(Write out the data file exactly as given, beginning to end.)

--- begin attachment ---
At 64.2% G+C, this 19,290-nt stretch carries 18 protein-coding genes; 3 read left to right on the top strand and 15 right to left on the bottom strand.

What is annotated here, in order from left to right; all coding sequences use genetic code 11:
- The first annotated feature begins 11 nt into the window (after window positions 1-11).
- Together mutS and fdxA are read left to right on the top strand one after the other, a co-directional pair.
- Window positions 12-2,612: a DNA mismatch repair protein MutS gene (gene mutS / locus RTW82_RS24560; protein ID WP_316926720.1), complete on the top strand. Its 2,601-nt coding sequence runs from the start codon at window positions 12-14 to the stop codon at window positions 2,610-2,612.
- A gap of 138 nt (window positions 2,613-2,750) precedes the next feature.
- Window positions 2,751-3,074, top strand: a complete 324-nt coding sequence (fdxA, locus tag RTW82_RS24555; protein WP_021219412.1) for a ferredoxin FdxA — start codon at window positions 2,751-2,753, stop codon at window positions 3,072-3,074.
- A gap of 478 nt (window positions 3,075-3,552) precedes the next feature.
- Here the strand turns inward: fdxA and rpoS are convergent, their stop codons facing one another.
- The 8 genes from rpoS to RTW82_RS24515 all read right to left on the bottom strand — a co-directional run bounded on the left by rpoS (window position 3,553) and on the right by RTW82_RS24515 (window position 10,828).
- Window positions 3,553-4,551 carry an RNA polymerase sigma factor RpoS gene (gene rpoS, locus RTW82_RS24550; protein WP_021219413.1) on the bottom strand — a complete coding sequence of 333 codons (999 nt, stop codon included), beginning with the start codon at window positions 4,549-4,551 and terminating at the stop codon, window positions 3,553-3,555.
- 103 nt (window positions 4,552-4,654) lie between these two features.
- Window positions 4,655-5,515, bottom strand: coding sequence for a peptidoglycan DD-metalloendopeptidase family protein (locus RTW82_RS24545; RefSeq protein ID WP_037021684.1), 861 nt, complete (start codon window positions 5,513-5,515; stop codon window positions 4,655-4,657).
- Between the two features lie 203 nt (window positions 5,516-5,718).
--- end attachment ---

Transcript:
At 64.2% G+C, this 19,290-nt stretch carries 18 protein-coding genes; 3 read left to right on the top strand and 15 right to left on the bottom strand.

What is annotated here, in order from left to right; all coding sequences use genetic code 11:
- The first annotated feature begins 11 nt into the window (after window positions 1-11).
- Together mutS and fdxA are read left to right on the top strand one after the other, a co-directional pair.
- Window positions 12-2,612: a DNA mismatch repair protein MutS gene (gene mutS / locus RTW82_RS24560; protein ID WP_316926720.1), complete on the top strand. Its 2,601-nt coding sequence runs from the start codon at window positions 12-14 to the stop codon at window positions 2,610-2,612.
- A gap of 138 nt (window positions 2,613-2,750) precedes the next feature.
- Window positions 2,751-3,074, top strand: a complete 324-nt coding sequence (fdxA, locus tag RTW82_RS24555; protein WP_021219412.1) for a ferredoxin FdxA — start codon at window positions 2,751-2,753, stop codon at window positions 3,072-3,074.
- A gap of 478 nt (window positions 3,075-3,552) precedes the next feature.
- Here the strand turns inward: fdxA and rpoS are convergent, their stop codons facing one another.
- The 8 genes from rpoS to RTW82_RS24515 all read right to left on the bottom strand — a co-directional run bounded on the left by rpoS (window position 3,553) and on the right by RTW82_RS24515 (window position 10,828).
- Window positions 3,553-4,551 carry an RNA polymerase sigma factor RpoS gene (gene rpoS, locus RTW82_RS24550; protein WP_021219413.1) on the bottom strand — a complete coding sequence of 333 codons (999 nt, stop codon included), beginning with the start codon at window positions 4,549-4,551 and terminating at the stop codon, window positions 3,553-3,555.
- 103 nt (window positions 4,552-4,654) lie between these two features.
- Window positions 4,655-5,515, bottom strand: coding sequence for a peptidoglycan DD-metalloendopeptidase family protein (locus RTW82_RS24545; RefSeq protein ID WP_037021684.1), 861 nt, complete (start codon window positions 5,513-5,515; stop codon window positions 4,655-4,657).
- Between the two features lie 203 nt (window positions 5,516-5,718).